Every Thursday morning, a growing group of refugee women gather in a sunlit room in the concerned Ecumential Ministry building at Lafayette and Parkdale Avenues to share their time and talents in Stitch Buffalo’s Refugee Women’s Workshop. Co-founders Dawne Hoeg and Shelby Deck had a hunch that the women arriving in Buffalo recently had skills that could bring them together. Hoeg, a textile studio artist and teacher and Deck, a community activist, wanted to build a bridge to Buffalo’s new residents by inviting them to come and participate in embroidery, beading and weaving projects. The women hail from Bhutan, Burma, Congo and Thailand, cultures where there are longstanding handwork traditions.
They started the program in March 2014 with the goal to gather, to create and to socialize. Currently approximately forty women come together weekly to create lovely prayer pouches, beaded cuffs, Buffalove pins, ornamental hanging birds and arpillera or stitch stories. When the items are sold in local venues including Urban Roots, Shakti Yoga, Healing Waters and Body Glyphx Yoga, the makers receive 70% of the proceeds. For some of the women, this is the first time they have ever earned money in their lives.
Many of the women do not share a language, but they teach each other through watching and demonstrating. Without the program, many say that they would be staying at home, missing the opportunities to connect with others, develop language skills, and share information about issues common to immigrants. Word of the program is passed between neighbors and family members who often travel by foot to the westside community center.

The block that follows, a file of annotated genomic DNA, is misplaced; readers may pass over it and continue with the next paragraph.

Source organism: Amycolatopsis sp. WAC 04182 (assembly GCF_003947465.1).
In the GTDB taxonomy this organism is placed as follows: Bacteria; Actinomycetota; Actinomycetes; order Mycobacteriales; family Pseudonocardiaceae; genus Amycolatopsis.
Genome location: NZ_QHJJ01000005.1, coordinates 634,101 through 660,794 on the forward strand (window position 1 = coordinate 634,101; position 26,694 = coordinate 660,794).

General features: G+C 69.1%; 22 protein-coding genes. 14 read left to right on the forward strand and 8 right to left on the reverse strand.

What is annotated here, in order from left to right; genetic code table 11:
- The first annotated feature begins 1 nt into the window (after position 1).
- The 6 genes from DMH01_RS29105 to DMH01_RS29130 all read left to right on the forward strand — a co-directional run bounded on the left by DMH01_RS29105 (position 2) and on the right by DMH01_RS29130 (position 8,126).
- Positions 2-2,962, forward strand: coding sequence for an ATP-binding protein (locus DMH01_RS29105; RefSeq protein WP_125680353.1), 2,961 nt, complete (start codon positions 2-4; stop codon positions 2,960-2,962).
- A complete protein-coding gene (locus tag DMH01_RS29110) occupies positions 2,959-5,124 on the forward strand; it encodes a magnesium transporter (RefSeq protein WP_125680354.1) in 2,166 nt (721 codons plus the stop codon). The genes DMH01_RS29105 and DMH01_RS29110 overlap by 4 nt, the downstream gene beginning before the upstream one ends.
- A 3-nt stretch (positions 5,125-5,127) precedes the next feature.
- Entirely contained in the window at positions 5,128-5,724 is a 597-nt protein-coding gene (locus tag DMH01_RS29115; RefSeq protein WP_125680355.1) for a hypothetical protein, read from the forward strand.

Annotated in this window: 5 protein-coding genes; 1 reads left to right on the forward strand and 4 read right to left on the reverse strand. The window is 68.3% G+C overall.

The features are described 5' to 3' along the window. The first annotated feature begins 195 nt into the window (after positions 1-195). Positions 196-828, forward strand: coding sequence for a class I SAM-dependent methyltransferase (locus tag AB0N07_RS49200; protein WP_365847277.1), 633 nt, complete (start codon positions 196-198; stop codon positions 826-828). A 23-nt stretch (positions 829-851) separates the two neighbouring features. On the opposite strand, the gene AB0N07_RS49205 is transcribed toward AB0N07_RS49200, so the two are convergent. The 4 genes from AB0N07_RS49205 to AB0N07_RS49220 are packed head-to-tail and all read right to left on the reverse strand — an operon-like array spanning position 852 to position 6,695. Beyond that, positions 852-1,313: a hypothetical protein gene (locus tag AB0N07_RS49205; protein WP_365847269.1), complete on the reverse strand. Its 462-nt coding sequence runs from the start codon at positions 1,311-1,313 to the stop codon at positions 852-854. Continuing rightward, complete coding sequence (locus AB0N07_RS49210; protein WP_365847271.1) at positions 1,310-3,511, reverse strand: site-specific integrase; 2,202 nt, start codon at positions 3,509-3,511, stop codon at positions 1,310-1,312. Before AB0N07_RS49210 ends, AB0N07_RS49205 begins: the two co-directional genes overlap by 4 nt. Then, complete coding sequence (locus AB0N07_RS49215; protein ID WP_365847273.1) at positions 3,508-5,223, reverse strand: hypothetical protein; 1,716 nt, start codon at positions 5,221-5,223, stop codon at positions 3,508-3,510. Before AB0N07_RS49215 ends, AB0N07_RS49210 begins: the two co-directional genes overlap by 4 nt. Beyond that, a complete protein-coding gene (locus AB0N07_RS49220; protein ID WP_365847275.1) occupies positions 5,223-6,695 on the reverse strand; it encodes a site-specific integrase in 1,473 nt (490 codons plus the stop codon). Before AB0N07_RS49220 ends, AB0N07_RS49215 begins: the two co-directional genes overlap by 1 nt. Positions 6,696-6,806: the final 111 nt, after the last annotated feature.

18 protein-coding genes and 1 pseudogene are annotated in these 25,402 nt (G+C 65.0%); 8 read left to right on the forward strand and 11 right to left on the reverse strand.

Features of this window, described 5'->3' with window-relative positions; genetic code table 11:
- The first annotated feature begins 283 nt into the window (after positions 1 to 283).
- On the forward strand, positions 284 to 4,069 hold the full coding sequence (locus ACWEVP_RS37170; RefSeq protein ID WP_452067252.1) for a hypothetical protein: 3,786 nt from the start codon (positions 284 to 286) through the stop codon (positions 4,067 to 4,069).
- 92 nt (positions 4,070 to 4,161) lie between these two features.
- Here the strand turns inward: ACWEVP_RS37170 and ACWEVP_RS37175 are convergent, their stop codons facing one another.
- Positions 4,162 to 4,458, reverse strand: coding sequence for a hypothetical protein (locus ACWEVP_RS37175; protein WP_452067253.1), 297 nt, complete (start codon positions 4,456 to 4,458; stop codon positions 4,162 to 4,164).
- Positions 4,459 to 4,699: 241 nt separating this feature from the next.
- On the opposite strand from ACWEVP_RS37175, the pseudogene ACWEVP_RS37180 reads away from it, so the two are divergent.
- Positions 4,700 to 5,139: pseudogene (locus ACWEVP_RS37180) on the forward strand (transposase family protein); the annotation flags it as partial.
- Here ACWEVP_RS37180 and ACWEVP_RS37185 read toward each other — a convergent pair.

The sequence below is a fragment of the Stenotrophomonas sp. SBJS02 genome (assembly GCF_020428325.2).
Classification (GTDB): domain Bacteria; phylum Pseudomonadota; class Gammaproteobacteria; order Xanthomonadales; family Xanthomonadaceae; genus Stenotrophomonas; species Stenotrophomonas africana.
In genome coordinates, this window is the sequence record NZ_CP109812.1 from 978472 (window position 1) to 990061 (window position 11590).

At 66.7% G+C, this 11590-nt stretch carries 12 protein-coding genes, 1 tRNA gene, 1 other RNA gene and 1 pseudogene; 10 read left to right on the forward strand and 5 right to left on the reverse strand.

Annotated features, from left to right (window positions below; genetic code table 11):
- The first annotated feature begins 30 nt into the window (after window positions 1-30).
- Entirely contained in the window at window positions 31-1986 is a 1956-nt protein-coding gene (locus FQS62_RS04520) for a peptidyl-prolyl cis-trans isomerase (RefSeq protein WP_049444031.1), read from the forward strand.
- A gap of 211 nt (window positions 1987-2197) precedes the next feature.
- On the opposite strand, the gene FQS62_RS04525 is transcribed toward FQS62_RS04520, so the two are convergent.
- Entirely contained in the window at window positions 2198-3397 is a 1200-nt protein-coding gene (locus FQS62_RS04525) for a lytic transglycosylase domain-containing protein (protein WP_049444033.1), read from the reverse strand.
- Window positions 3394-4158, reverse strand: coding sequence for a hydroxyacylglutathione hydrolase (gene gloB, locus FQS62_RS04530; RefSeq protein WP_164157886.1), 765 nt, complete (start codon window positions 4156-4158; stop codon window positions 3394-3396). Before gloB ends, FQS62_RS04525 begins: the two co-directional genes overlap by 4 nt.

At the same time that the women are learning from each other in the program, there is another bridge to build, a learning opportunity ripe to be developed right at our back door. The next goal for the program is for the refugee women to visit local classes in art education, foreign language, fashion, textile design, entrepreneurship, business and social work. Students could learn about traditional handwork methods, the native cultures of the refugees as well as business practices including how to create and market a product.
To achieve this end, Hoeg and Deck are looking for community partners, knowing that both the Stitch Buffalo group and the classrooms would be enriched by the partnership. This step would allow the refugee women to continue to integrate into the culture of their new home. Imagine an exchange between the refugee women and students where the world in its diversity and richness is brought into the classroom and everyone benefits.
Stitch Buffalo participated in the Ann Frank project last month at Buffalo State College and they will be present at upcoming holiday fairs. Look for them to greet our new neighbors and notice the unique and intricate handcrafted items which would make great holiday gifts.
Judith Frizlen is the founder, executive director, and parent-toddler program teacher at the Rose Garden Early Childhood Center (www.therosegarden.us). Author of Words for Parents in Small Doses, available at Talking Leaves book store on Elmwood Avenue. She and her husband, Karl, are Buffalo boosters who love to kayak and bicycle in the summer and cross country ski in the winter. They also support local arts and education. They live in the Elmwood Village and have two adult children who have chosen to call Buffalo home.